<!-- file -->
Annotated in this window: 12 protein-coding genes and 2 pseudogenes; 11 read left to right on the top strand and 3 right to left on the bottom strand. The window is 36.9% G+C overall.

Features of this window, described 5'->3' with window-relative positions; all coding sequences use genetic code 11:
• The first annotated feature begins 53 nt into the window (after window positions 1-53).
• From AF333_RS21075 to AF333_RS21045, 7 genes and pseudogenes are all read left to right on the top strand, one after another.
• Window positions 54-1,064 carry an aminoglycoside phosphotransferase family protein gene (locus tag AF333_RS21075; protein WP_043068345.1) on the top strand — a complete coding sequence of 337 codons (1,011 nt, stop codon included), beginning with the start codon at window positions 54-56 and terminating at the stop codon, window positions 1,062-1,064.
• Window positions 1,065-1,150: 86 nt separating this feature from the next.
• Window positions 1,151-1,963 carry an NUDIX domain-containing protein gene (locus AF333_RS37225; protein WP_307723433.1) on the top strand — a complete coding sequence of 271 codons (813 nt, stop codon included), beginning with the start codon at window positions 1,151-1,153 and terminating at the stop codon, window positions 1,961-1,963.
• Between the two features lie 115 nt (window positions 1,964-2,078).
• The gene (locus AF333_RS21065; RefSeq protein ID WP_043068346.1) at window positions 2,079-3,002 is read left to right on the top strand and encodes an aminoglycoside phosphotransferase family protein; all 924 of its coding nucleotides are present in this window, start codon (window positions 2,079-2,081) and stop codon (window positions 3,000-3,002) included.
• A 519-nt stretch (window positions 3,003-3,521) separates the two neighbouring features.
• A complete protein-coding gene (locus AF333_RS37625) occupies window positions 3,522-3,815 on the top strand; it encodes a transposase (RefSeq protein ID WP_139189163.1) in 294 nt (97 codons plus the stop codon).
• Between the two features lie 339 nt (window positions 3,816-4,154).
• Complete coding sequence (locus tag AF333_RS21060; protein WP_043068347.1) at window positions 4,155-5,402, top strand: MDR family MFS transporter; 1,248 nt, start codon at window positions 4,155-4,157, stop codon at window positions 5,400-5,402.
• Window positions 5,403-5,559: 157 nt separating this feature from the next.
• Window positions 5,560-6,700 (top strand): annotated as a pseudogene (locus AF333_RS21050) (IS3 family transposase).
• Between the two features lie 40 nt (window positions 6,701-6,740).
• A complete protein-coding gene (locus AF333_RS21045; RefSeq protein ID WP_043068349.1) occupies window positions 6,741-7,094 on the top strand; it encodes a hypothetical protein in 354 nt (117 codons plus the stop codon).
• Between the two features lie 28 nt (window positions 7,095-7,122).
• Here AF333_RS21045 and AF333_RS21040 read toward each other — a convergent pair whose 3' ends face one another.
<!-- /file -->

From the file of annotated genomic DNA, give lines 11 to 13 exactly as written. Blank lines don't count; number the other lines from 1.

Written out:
• A complete protein-coding gene (locus AF333_RS37625) occupies window positions 3,522-3,815 on the top strand; it encodes a transposase (RefSeq protein ID WP_139189163.1) in 294 nt (97 codons plus the stop codon).
• Between the two features lie 339 nt (window positions 3,816-4,154).
• Complete coding sequence (locus tag AF333_RS21060; protein WP_043068347.1) at window positions 4,155-5,402, top strand: MDR family MFS transporter; 1,248 nt, start codon at window positions 4,155-4,157, stop codon at window positions 5,400-5,402.